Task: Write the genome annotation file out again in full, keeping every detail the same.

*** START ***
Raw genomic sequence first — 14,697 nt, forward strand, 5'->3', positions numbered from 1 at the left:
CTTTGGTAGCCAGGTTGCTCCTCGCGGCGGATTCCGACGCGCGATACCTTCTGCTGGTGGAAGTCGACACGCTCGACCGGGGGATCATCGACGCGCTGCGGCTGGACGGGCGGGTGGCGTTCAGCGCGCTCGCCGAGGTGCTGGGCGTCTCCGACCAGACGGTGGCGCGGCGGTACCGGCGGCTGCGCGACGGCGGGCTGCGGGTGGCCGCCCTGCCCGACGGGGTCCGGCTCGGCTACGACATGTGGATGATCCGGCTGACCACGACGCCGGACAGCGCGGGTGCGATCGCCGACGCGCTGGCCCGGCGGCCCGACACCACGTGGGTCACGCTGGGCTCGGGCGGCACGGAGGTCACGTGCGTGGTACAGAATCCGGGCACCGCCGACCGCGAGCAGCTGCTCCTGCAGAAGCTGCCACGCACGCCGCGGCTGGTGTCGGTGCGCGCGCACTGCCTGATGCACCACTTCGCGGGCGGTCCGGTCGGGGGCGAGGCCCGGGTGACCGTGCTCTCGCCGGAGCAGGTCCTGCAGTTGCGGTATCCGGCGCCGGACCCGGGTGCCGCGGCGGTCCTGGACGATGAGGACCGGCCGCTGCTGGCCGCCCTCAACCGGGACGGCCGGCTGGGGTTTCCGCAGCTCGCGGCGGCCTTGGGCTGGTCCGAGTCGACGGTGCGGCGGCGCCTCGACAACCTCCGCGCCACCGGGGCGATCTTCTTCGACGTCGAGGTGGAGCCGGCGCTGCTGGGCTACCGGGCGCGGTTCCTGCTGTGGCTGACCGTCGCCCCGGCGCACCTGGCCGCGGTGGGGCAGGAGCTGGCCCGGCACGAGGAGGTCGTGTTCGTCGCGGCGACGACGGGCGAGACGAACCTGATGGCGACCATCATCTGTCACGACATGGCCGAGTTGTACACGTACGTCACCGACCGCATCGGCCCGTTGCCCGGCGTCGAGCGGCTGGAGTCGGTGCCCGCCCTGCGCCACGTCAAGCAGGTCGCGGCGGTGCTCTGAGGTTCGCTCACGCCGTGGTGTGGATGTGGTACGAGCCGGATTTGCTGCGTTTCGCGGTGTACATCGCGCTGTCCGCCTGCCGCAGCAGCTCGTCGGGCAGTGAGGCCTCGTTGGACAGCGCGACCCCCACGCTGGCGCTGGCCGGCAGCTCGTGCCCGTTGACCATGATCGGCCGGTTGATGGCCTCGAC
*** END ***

Raw genomic sequence first — 14,697 nt, forward strand, 5'->3', positions numbered from 1 at the left:
CTTTGGTAGCCAGGTTGCTCCTCGCGGCGGATTCCGACGCGCGATACCTTCTGCTGGTGGAAGTCGACACGCTCGACCGGGGGATCATCGACGCGCTGCGGCTGGACGGGCGGGTGGCGTTCAGCGCGCTCGCCGAGGTGCTGGGCGTCTCCGACCAGACGGTGGCGCGGCGGTACCGGCGGCTGCGCGACGGCGGGCTGCGGGTGGCCGCCCTGCCCGACGGGGTCCGGCTCGGCTACGACATGTGGATGATCCGGCTGACCACGACGCCGGACAGCGCGGGTGCGATCGCCGACGCGCTGGCCCGGCGGCCCGACACCACGTGGGTCACGCTGGGCTCGGGCGGCACGGAGGTCACGTGCGTGGTACAGAATCCGGGCACCGCCGACCGCGAGCAGCTGCTCCTGCAGAAGCTGCCACGCACGCCGCGGCTGGTGTCGGTGCGCGCGCACTGCCTGATGCACCACTTCGCGGGCGGTCCGGTCGGGGGCGAGGCCCGGGTGACCGTGCTCTCGCCGGAGCAGGTCCTGCAGTTGCGGTATCCGGCGCCGGACCCGGGTGCCGCGGCGGTCCTGGACGATGAGGACCGGCCGCTGCTGGCCGCCCTCAACCGGGACGGCCGGCTGGGGTTTCCGCAGCTCGCGGCGGCCTTGGGCTGGTCCGAGTCGACGGTGCGGCGGCGCCTCGACAACCTCCGCGCCACCGGGGCGATCTTCTTCGACGTCGAGGTGGAGCCGGCGCTGCTGGGCTACCGGGCGCGGTTCCTGCTGTGGCTGACCGTCGCCCCGGCGCACCTGGCCGCGGTGGGGCAGGAGCTGGCCCGGCACGAGGAGGTCGTGTTCGTCGCGGCGACGACGGGCGAGACGAACCTGATGGCGACCATCATCTGTCACGACATGGCCGAGTTGTACACGTACGTCACCGACCGCATCGGCCCGTTGCCCGGCGTCGAGCGGCTGGAGTCGGTGCCCGCCCTGCGCCACGTCAAGCAGGTCGCGGCGGTGCTCTGAGGTTCGCTCACGCCGTGGTGTGGATGTGGTACGAGCCGGATTTGCTGCGTTTCGCGGTGTACATCGCGCTGTCCGCCTGCCGCAGCAGCTCGTCGGGCAGTGAGGCCTCGTTGGACAGCGCGACCCCCACGCTGGCGCTGGCCGGCAGCTCGTGCCCGTTGACCATGATCGGCCGGTTGATGGCCTCGAC